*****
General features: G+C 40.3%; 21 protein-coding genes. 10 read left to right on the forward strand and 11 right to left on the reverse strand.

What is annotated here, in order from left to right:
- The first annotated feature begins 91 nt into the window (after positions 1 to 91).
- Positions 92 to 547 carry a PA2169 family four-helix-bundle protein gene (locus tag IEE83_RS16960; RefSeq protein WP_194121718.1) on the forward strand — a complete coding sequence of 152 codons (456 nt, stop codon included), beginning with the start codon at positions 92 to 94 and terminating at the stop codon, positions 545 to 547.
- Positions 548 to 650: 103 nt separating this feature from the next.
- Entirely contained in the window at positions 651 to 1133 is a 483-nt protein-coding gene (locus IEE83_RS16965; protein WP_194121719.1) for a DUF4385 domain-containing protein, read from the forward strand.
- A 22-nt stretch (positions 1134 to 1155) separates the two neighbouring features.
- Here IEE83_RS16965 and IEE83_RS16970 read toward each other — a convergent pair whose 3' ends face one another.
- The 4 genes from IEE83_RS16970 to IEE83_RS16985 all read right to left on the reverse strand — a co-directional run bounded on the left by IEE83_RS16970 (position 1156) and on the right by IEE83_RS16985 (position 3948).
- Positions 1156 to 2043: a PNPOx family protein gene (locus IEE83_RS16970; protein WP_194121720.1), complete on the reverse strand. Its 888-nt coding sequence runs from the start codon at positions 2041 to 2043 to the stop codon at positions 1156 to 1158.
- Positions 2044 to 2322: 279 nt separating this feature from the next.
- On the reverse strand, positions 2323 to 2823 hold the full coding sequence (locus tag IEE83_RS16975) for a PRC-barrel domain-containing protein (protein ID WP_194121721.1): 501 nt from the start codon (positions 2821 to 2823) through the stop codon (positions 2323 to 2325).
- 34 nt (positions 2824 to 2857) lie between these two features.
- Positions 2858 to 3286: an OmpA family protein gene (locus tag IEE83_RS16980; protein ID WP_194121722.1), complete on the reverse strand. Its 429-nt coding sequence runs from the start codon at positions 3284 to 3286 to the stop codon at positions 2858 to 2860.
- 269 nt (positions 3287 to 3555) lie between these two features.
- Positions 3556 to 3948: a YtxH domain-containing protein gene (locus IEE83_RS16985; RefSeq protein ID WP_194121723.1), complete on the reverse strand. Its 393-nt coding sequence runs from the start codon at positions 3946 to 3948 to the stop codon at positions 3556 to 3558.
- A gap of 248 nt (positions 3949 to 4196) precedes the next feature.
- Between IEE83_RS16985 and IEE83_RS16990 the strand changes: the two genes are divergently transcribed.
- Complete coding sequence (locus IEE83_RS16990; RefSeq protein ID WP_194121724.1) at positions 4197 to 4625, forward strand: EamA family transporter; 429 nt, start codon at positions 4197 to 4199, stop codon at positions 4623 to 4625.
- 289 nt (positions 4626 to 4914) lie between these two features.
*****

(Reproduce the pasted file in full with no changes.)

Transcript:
General features: G+C 40.3%; 21 protein-coding genes. 10 read left to right on the forward strand and 11 right to left on the reverse strand.

What is annotated here, in order from left to right:
- The first annotated feature begins 91 nt into the window (after positions 1 to 91).
- Positions 92 to 547 carry a PA2169 family four-helix-bundle protein gene (locus tag IEE83_RS16960; RefSeq protein WP_194121718.1) on the forward strand — a complete coding sequence of 152 codons (456 nt, stop codon included), beginning with the start codon at positions 92 to 94 and terminating at the stop codon, positions 545 to 547.
- Positions 548 to 650: 103 nt separating this feature from the next.
- Entirely contained in the window at positions 651 to 1133 is a 483-nt protein-coding gene (locus IEE83_RS16965; protein WP_194121719.1) for a DUF4385 domain-containing protein, read from the forward strand.
- A 22-nt stretch (positions 1134 to 1155) separates the two neighbouring features.
- Here IEE83_RS16965 and IEE83_RS16970 read toward each other — a convergent pair whose 3' ends face one another.
- The 4 genes from IEE83_RS16970 to IEE83_RS16985 all read right to left on the reverse strand — a co-directional run bounded on the left by IEE83_RS16970 (position 1156) and on the right by IEE83_RS16985 (position 3948).
- Positions 1156 to 2043: a PNPOx family protein gene (locus IEE83_RS16970; protein WP_194121720.1), complete on the reverse strand. Its 888-nt coding sequence runs from the start codon at positions 2041 to 2043 to the stop codon at positions 1156 to 1158.
- Positions 2044 to 2322: 279 nt separating this feature from the next.
- On the reverse strand, positions 2323 to 2823 hold the full coding sequence (locus tag IEE83_RS16975) for a PRC-barrel domain-containing protein (protein ID WP_194121721.1): 501 nt from the start codon (positions 2821 to 2823) through the stop codon (positions 2323 to 2325).
- 34 nt (positions 2824 to 2857) lie between these two features.
- Positions 2858 to 3286: an OmpA family protein gene (locus tag IEE83_RS16980; protein ID WP_194121722.1), complete on the reverse strand. Its 429-nt coding sequence runs from the start codon at positions 3284 to 3286 to the stop codon at positions 2858 to 2860.
- 269 nt (positions 3287 to 3555) lie between these two features.
- Positions 3556 to 3948: a YtxH domain-containing protein gene (locus IEE83_RS16985; RefSeq protein ID WP_194121723.1), complete on the reverse strand. Its 393-nt coding sequence runs from the start codon at positions 3946 to 3948 to the stop codon at positions 3556 to 3558.
- A gap of 248 nt (positions 3949 to 4196) precedes the next feature.
- Between IEE83_RS16985 and IEE83_RS16990 the strand changes: the two genes are divergently transcribed.
- Complete coding sequence (locus IEE83_RS16990; RefSeq protein ID WP_194121724.1) at positions 4197 to 4625, forward strand: EamA family transporter; 429 nt, start codon at positions 4197 to 4199, stop codon at positions 4623 to 4625.
- 289 nt (positions 4626 to 4914) lie between these two features.